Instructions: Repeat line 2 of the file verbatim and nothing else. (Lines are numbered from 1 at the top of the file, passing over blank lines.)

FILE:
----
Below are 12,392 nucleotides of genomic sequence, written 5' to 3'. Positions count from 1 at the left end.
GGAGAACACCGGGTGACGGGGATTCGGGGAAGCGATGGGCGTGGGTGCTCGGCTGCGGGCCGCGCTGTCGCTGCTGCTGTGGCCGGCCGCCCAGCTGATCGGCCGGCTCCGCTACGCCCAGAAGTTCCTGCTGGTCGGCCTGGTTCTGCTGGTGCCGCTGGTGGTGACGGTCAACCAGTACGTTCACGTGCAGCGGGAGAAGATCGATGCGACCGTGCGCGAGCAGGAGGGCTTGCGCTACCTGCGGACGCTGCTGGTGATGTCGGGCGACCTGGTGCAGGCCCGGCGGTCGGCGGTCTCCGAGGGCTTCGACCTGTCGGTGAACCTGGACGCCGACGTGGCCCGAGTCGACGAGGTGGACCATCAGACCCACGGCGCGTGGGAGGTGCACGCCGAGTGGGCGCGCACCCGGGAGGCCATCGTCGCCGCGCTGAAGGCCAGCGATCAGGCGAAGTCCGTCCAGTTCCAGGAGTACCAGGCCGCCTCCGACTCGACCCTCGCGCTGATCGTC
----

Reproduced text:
GGAGAACACCGGGTGACGGGGATTCGGGGAAGCGATGGGCGTGGGTGCTCGGCTGCGGGCCGCGCTGTCGCTGCTGCTGTGGCCGGCCGCCCAGCTGATCGGCCGGCTCCGCTACGCCCAGAAGTTCCTGCTGGTCGGCCTGGTTCTGCTGGTGCCGCTGGTGGTGACGGTCAACCAGTACGTTCACGTGCAGCGGGAGAAGATCGATGCGACCGTGCGCGAGCAGGAGGGCTTGCGCTACCTGCGGACGCTGCTGGTGATGTCGGGCGACCTGGTGCAGGCCCGGCGGTCGGCGGTCTCCGAGGGCTTCGACCTGTCGGTGAACCTGGACGCCGACGTGGCCCGAGTCGACGAGGTGGACCATCAGACCCACGGCGCGTGGGAGGTGCACGCCGAGTGGGCGCGCACCCGGGAGGCCATCGTCGCCGCGCTGAAGGCCAGCGATCAGGCGAAGTCCGTCCAGTTCCAGGAGTACCAGGCCGCCTCCGACTCGACCCTCGCGCTGATCGTC